Dr. Wendy Freeland, Professor of Music, has been teaching for eighteen years. Though she is from Mannington, WV, she earned her Bachelor of Music in Piano Performance at Florida Atlantic University and both her Master of Music in Piano Performance and Doctor of Musical Arts in Piano Performance from the University of South Carolina. After graduating with her PhD, she learned about a job offering at JSU through a friend who connected her to retired JSU professor Dr. Gail Steward, who in turn allowed her to interview and audition.
Currently, Freeland is teaching Applied Piano, Class Piano, and Music History. When asked about her favorite, she responded, “I like them all! Class piano is fun because I like being in front of a group and enjoy the group dynamic. In applied piano, I work one-on-one with the student, and we get to dive deep into the music. Music history for graduate students is great because it is an opportunity to explore music that is not a regular part of today’s culture, for most students. Graduate students are serious and focused, and I can help them discover some very special music and the events that caused their creation.” She also serves as the Director of the JSU Music Academy (which provides music lessons to children and others in our community) and plays as the accompanist for JSU Chamber Singers. Their ability to keep her engaged with the music students and community at JSU causes her to enjoy them both.
From 2012-2014, Freeland served as President of the Alabama Music Teachers Association. She says that she learned a lot about piano teaching and leadership, as the organization represents over 400 teachers (the majority of whom teach piano). Freeland is also the creator and director of the Foothills Piano Festival, which brings a wide variety of talented performers to play at JSU.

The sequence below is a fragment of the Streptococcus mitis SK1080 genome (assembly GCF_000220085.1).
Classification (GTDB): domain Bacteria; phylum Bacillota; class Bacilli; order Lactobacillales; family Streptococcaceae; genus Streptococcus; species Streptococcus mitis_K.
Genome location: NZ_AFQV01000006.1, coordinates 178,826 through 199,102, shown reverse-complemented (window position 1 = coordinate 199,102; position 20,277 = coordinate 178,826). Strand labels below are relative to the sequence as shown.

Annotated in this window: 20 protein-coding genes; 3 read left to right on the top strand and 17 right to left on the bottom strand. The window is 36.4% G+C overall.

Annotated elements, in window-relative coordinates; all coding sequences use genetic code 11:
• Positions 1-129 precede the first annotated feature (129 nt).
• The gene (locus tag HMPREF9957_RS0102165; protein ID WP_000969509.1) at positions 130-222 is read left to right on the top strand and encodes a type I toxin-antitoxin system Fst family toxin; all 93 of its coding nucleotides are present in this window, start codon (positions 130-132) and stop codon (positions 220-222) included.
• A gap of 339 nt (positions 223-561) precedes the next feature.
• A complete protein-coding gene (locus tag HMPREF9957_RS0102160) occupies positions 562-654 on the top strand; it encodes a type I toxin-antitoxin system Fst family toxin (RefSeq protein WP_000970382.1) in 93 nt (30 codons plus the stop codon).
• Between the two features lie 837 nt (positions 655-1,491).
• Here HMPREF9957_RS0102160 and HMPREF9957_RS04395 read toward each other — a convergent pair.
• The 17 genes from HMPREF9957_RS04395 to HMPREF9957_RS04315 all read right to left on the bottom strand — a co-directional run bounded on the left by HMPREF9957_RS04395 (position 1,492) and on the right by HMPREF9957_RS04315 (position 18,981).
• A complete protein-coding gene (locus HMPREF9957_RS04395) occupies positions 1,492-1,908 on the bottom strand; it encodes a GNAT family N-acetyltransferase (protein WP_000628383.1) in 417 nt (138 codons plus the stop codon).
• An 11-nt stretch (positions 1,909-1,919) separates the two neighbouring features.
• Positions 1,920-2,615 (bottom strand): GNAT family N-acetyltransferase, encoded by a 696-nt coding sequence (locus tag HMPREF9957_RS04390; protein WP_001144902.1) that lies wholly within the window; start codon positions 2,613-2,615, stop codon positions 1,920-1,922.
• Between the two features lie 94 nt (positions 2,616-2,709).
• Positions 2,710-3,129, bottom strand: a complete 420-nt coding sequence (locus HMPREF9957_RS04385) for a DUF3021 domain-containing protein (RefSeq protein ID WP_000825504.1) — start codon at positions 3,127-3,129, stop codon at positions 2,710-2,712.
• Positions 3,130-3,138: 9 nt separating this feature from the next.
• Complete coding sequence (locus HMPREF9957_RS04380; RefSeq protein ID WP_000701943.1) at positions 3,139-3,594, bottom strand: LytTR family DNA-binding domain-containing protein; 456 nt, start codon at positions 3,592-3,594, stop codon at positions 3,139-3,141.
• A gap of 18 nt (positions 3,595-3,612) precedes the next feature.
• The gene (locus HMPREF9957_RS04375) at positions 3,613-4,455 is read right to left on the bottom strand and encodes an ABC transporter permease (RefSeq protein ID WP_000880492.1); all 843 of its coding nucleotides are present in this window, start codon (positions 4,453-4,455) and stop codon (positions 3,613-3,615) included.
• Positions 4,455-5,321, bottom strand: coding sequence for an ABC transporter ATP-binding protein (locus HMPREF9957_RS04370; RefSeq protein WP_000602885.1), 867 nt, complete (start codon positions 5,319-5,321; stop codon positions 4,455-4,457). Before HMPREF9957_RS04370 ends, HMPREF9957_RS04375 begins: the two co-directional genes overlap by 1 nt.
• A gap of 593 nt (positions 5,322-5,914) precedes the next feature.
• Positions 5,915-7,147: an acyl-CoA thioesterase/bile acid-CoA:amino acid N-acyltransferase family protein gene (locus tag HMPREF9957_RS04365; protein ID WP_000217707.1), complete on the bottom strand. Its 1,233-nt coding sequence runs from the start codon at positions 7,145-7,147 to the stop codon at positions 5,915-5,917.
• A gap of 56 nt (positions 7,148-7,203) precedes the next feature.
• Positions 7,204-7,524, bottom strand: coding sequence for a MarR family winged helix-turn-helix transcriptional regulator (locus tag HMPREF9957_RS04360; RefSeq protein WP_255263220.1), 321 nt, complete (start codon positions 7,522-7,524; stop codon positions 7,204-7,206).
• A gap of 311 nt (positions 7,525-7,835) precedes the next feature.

Freeland likes working in the Music Department because of its shared devotion. “Our faculty gives so much of themselves and of their time. They wouldn’t have it any other way. They are committed people, doing the best they can every day.” She also loves that students that come seeking discipline and knowledge, “full of pride for the years of success of the Marching Southerners.” The best thing about her job is planning, creating projects, and handling details. She even enjoys the opportunity to work alone. “While I like being around people, I am very happy working alone. This probably contributed to my being a pianist in the first place, with it requiring years of daily, solitary practice.”
At this time, Freeland intends to research how mental health ties into specific works by three Early Romantic composers. She is also hoping to be able to perform with Swedish singer Stina Ohman, a good friend of hers, in the next year.
Freeland’s favorite performance dates back to her time at USC. When asked, she told us, “The second act of Mozart’s The Magic Flute opens with a stoic male chorus. I served as rehearsal pianist for that opera when going to school [at USC]. On opening night, I received a phone call during intermission that my favorite aunt had passed away. I’ll never forget hearing that opening chorus and feeling very secure, right, and connected with her.”
In her spare time, Freeland enjoys reading and cooking. She follows “a vegan diet, and explore[s] Italian, Asian and Indian influences in cuisine.” In addition to those two activities, she has started walking on the McClellan Bike Trail and thoroughly enjoys it.
If Freedland were to give advice to her past self, it would be “To not have been so hard on myself at times… to realize I am part of a big picture—a unique, important part, but just a part.”
The advice that Freeland has for her students is just as comforting: “Do what [you] love and give it [your] best. Do not worry about how things will work out. Just know, that they will.”